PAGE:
Franz-Werner Haas (Photo by THOMAS KIENZLE / AFP) (Photo by THOMAS KIENZLE/AFP via Getty Images)

Cure­Vac es­tab­lish­es RNA print­er-spe­cif­ic com­pa­ny as light at the end of tun­nel nears

When Cure­Vac CEO Franz-Wern­er Haas at­tend­ed the in­au­gur­al mR­NA health con­fer­ence in 2013, there were just 80 peo­ple in at­ten­dance, large­ly from Mod­er­na, BioN­Tech and his own com­pa­ny. Nine years lat­er, there were near­ly 1,000 peo­ple there.

Five years from now, Haas says, there will be groups of peo­ple from com­pa­nies whose names he’s nev­er heard of, thanks to the re­cent suc­cess and rapid de­vel­op­ment of mR­NA tech­nol­o­gy. But they all face a key chal­lenge.

“It can on­ly be sped up if you have the man­u­fac­tur­ing as well,” he said in a call with End­points News Tues­day.

By way of so­lu­tion, Cure­Vac has es­tab­lished a sep­a­rate com­pa­ny — Cure­Vac RNA Print­er GmbH — to de­vel­op its RNA Print­er, a portable mi­cro­fac­to­ry for man­u­fac­tur­ing that can be scaled up or down when need­ed. The sys­tem has ad­vanced past the pro­to­type stages, the com­pa­ny said, and Cure­Vac is now in the process of es­tab­lish­ing GMP cer­ti­fi­ca­tion.

Markus Bergmann

“We’re still in the process, but we can see light at the end of the tun­nel, in the near fu­ture,” said Markus Bergmann, the new­ly ap­point­ed gen­er­al man­ag­er of the com­pa­ny.

His first day on the job was Tues­day, and he came over from ZF Group in Ger­many. He’s held lead­er­ship roles at Rolls-Royce and McK­in­sey but start­ed his ca­reer as a doc­tor in Tübin­gen, Ger­many af­ter grad­u­at­ing med­ical school with a fo­cus on im­munol­o­gy.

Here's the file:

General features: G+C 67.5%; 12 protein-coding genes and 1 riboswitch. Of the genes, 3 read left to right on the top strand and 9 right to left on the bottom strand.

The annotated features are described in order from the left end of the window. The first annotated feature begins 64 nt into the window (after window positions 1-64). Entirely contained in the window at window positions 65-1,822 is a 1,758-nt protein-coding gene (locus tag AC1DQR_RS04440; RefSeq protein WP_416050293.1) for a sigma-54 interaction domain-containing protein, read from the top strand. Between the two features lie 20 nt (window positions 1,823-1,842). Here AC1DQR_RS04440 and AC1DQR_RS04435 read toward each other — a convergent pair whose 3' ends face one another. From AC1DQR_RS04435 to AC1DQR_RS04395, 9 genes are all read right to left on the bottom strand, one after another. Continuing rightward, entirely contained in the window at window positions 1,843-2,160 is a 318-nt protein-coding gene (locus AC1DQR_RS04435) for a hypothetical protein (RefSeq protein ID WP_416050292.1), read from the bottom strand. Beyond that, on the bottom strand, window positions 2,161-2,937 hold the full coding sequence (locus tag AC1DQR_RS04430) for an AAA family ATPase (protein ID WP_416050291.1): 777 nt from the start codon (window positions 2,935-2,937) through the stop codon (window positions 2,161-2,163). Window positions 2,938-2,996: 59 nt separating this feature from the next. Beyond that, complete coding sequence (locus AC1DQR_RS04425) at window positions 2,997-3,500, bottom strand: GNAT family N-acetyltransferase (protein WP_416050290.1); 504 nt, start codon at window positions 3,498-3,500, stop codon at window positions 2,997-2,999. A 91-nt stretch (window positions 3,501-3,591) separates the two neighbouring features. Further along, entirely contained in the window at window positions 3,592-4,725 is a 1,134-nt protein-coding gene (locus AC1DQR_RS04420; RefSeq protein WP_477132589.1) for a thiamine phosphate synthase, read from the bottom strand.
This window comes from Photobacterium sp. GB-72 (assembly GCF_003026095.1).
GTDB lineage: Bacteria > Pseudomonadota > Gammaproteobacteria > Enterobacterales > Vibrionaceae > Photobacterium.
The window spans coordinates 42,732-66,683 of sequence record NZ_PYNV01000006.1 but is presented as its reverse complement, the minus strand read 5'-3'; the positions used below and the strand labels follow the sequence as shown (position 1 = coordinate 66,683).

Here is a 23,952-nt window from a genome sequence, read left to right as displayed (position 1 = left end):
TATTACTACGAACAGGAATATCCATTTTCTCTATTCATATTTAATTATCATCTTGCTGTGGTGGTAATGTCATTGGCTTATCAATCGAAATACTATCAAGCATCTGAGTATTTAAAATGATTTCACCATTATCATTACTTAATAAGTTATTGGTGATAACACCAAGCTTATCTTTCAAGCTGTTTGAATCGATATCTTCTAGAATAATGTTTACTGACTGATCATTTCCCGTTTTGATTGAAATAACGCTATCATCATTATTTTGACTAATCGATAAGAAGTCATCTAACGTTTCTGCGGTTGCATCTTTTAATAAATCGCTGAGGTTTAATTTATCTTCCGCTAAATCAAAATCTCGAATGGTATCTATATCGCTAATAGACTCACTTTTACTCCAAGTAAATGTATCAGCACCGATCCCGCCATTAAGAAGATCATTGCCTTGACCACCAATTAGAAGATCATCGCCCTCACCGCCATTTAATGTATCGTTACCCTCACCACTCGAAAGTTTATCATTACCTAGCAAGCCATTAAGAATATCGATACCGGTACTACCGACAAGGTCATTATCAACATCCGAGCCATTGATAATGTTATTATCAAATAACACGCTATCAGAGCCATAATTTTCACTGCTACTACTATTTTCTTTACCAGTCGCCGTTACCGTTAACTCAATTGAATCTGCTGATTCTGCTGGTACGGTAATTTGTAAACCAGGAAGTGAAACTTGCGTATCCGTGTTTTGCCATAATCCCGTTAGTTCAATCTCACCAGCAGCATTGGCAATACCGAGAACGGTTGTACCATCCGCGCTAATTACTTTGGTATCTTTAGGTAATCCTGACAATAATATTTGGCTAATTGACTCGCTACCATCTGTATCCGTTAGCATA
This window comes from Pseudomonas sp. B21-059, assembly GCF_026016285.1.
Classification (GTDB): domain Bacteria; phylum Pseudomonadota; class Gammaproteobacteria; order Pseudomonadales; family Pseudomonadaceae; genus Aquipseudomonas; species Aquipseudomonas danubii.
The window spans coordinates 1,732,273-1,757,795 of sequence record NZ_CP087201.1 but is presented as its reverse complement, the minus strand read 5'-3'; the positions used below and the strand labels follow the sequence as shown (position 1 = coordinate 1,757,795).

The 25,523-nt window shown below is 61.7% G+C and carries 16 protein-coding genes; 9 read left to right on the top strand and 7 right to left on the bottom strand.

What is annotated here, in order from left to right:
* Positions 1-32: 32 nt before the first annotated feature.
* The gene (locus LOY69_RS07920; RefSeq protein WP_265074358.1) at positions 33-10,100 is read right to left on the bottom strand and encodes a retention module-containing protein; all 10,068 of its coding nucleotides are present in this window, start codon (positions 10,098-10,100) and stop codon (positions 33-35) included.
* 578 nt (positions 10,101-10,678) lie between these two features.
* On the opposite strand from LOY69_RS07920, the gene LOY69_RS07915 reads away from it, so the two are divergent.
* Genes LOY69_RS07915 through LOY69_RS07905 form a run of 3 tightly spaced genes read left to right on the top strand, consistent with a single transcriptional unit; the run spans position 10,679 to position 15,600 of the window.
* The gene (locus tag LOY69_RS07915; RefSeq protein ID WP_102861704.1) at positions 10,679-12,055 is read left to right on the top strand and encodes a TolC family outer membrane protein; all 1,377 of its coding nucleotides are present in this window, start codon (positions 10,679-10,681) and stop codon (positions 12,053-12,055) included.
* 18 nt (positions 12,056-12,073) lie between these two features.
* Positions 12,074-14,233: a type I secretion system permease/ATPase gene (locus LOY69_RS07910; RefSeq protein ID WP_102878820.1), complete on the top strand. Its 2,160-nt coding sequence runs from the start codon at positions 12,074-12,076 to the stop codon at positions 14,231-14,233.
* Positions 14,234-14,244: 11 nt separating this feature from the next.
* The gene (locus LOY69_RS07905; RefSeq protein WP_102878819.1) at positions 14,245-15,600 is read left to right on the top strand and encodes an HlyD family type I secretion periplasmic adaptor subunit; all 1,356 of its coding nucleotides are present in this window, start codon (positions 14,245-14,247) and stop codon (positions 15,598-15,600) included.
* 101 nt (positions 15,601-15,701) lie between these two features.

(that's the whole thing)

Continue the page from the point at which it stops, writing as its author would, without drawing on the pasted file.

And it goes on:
It’s hard to say ex­act­ly when the com­pa­ny will reach the light at the end of that tun­nel, as much of it de­pends on reg­u­la­tors. But Haas did say that they ex­pect­ed the mi­cro­fac­to­ries to print their first mol­e­cules with­in the next 18 months.

Cure­Vac’s goal is to pro­vide a ma­chine that can pro­duce any RNA, not just its own prod­ucts. In the fu­ture, Bergmann and Haas see its print­er pro­duc­ing per­son­al­ized can­cer med­i­cines — such as mR­NA-based can­cer vac­cines — and to rapid­ly sup­ply mR­NA vac­cines in fu­ture pan­demics.

Its first cus­tomer is Cure­Vac AG, but high on Bergmann’s to-do list is land­ing oth­er com­pa­nies to col­lab­o­rate with. While com­pa­nies with com­pa­ra­ble tech — such as BioN­Tech and its BioN­Tain­er, have fo­cused on tak­ing an al­ready-ex­ist­ing man­u­fac­tur­ing process and mak­ing it portable, Cure­Vac’s print­er is fo­cused on an en­tire­ly dif­fer­ent man­u­fac­tur­ing process.

It will have the abil­i­ty to be scaled up and down, the com­pa­ny says, mak­ing it a suit­able so­lu­tion for any­thing from clin­i­cal tri­als to cus­tomized treat­ments in a hos­pi­tal or uni­ver­si­ty set­ting. The mR­NA print­er could even be used as a sup­ple­ment to the BioN­Tain­er, Haas and Bergmann sug­gest­ed.

Tes­la and Elon Musk will con­tin­ue to col­lab­o­rate with the Cure­Vac AG side of things, Bergmann and Haas said in Tues­day’s call. Musk is a not­ed fan of the com­pa­ny, tweet­ing in 2020 that the mR­NA print­er is an “im­por­tant prod­uct for the world,” though he has since delet­ed a num­ber of tweets about the com­pa­ny.

Tes­la does not have a fi­nan­cial stake in ei­ther com­pa­ny, but it has been col­lab­o­rat­ing with Cure­Vac for a few years now. In 2019, Tes­la’s Ger­man di­vi­sion and Cure­Vac filed a patent on a “biore­ac­tor for RNA in vit­ro tran­scrip­tion, a method for RNA in vit­ro tran­scrip­tion, a mod­ule for tran­scrib­ing DNA in­to RNA and an au­to­mat­ed ap­pa­ra­tus for RNA man­u­fac­tur­ing.” Cure­Vac’s will try to use Tes­la’s op­er­a­tions for speed­ing up the process, if it gains ap­proval.

The new ef­fort comes dur­ing a dif­fi­cult for Cure­Vac. Its Covid-19 vac­cine flopped af­ter tri­als showed an ef­fi­ca­cy of just 47%. Flo­ri­an von der Mülbe, the chief pro­duc­tion of­fi­cer and 22-year vet­er­an of the com­pa­ny, shift­ed his fo­cus en­tire­ly to the mR­NA print­er af­ter the vac­cine plans were scrapped.

In Oc­to­ber, Haas ac­knowl­edged that Cure­Vac was no longer part of the first wave of Covid-19 vac­cines, and said that the com­pa­ny would shift its fo­cus to a sec­ond-gen­er­a­tion re­sponse.

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